Ludovic Morlot stepped in for Yuri Temirkanov during the Baltimore Symphony Orchestra’s run of concerts this week. With him came a different opening of the concert: Instead of the Armenian Suite by the Philadelphia native Richard Yardumian we were served a smart but slightly glib Manfred Overture of Schumann’s. With this orchestral warm-up based on Lord Byron poetic drama out of the way, Poland-born Canadian Emanuel Ax came on stage with the main attraction, Mozart’s “Jeunehomme” Concerto no.9, K 271 in E-flat major. Unprecedented in length and style up to that point, it marks Mozart’s ascension to true genius for musicians and Mozart biographers alike. Alfred Brendel likened it to a world wonder from which on “the Mozart player must shoulder a burden of perfection that goes beyond his powers” (“A Mozart Player Gives Himself Advice”, 1985), Alfred Einstein to Beethoven’s Eroica.
Gail Wein, Baltimore Symphony Orchestra (Washington Post, March 20)
Tim Smith, BSO, Morlot both fill the void with fire and energy (Baltimore Sun, March 18)
Jens F. Laurson, Putting it on Ax (Baltimore City Paper, March 29)
Pétrouchka falls between Stravinsky’s Firebird and Le Sacre du Printemps not only by date of composition but also style. If it is mostly Firebird (and enough so to delight the audience at its 1911 premiere in Paris), you can hear Le Sacre waiting in the wings all too clearly. The audience at the latter’s premiere may have rioted, but it’s not like they had not been warned. No fear of any rioting with the tame and sparse Meyerhoff audience – not even in such an extraordinarily terse, driven and tight performance of the 1947 Pétrouchka (modified by Stravinsky to renew copyrights and secure a continued stream of revenue, toning down the demands on the size of the orchestra in the process) such as Morlot’s. Edging the orchestra on with his precise stick (what a difference to the shapeless, emotive waves of Temirkanov) and energetic cues, he got a technical ferocity out of the band but not much emotion or passion (which is where Temirkanov’s hand-flopping signals are far more effective.)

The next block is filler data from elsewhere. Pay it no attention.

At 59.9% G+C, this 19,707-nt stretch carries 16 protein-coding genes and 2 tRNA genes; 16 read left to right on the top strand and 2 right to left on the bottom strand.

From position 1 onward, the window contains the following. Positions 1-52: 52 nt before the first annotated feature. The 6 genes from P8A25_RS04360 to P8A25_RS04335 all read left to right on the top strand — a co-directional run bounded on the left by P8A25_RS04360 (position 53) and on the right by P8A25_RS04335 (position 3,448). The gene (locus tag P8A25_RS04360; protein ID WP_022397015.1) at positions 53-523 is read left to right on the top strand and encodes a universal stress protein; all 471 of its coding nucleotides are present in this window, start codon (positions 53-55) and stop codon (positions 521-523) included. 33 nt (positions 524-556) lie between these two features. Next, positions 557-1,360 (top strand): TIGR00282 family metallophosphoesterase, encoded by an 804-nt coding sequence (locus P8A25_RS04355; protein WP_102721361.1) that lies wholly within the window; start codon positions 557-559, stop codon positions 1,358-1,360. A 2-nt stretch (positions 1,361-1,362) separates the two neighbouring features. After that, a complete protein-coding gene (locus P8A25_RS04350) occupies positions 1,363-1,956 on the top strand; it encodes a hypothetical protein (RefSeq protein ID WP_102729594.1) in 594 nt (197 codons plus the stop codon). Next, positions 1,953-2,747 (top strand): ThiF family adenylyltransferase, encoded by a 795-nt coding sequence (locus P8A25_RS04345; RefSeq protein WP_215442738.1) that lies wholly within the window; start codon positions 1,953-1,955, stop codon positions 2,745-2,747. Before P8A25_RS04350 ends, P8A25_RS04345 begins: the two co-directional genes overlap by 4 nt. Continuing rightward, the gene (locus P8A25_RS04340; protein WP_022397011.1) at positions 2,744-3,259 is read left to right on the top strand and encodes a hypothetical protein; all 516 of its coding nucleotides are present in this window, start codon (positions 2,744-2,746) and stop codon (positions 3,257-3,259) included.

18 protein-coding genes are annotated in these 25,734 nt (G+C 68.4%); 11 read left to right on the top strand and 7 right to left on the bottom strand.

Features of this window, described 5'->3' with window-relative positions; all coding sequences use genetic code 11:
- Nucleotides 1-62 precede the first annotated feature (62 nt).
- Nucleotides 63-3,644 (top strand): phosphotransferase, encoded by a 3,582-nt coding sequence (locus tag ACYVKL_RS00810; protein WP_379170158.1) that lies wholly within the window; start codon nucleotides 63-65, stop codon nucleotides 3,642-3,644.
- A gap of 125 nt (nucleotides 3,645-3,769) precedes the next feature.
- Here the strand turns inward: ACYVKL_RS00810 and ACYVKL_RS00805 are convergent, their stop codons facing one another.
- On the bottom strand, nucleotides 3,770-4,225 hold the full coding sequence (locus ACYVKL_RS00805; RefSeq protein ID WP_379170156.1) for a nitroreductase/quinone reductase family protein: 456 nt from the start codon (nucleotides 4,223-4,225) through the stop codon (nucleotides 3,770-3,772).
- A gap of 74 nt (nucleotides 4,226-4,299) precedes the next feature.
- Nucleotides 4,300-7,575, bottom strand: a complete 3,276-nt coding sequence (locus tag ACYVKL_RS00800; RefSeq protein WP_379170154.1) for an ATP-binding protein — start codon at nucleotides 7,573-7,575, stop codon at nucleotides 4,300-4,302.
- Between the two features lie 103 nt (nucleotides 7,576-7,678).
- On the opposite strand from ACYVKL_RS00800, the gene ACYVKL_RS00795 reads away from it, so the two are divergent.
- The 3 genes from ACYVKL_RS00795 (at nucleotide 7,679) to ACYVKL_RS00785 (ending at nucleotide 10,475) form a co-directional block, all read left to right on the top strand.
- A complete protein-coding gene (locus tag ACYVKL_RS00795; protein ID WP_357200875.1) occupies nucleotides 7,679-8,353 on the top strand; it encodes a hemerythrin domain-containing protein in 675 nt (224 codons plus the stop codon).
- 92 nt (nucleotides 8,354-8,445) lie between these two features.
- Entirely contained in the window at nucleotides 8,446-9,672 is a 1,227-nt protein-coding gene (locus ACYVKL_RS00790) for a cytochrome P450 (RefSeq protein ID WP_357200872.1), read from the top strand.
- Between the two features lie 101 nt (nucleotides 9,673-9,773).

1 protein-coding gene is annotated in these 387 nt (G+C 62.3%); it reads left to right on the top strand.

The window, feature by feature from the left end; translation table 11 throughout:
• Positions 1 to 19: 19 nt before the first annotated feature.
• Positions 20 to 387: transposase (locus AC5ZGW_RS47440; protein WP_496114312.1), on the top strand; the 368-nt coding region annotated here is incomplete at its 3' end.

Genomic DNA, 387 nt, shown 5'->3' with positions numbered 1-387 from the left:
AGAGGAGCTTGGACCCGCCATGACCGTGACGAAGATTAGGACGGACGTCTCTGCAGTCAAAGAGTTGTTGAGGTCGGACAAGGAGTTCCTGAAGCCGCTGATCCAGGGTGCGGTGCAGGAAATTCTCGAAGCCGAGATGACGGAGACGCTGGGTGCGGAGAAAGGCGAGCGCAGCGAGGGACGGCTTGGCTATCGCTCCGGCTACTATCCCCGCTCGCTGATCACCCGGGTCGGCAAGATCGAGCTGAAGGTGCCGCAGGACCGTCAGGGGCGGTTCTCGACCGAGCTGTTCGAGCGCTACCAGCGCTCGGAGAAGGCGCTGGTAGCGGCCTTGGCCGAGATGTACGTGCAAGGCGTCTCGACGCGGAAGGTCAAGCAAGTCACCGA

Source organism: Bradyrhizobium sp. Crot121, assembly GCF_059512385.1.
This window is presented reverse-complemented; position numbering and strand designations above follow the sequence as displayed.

The story is as tumultuous as the score sounds. Mean and ugly little Pétrouchka covets the lithe Ballerina, but the Ballerina only flees before his advances. Could it be because “Pétrouchka is” – according to Janet E. Bedell’s liner notes – “better endowed than the others…”? Maybe the puppets are truer to life than I thought… but one wonders why the Ballerina consequently turns to the glamorous and exotic Moor. Being enamoured by the latter is obviously enough to get any misanthropic puppet’s blood boiling (especially since the Moor is an evil fool, to boot) and Pétrouchka won’t have it. But as the puppets flee the theatre, the moor decapitates Pétrouchka, leaving his evil spirit to haunt the disconcerted puppet master from above the theater tent. All expressed in music. Morlot betrayed potential in this performance, but sparks did not fly. Still, we’ll likely hear more of him in the near future.
P.S. Ax even writes a "blog" - only that it isn't a blog and that he probably doesn't write it himself. Well, maybe he does, it's short enough: He muses "On Applause" (a topic Alex Ross took on last year) and states the usual wishes, missing the root of the problem. We'll get to chime in on that, sooner or later; meanwhile opinions and suggestions on that topic sent to Charles or myself are welcome.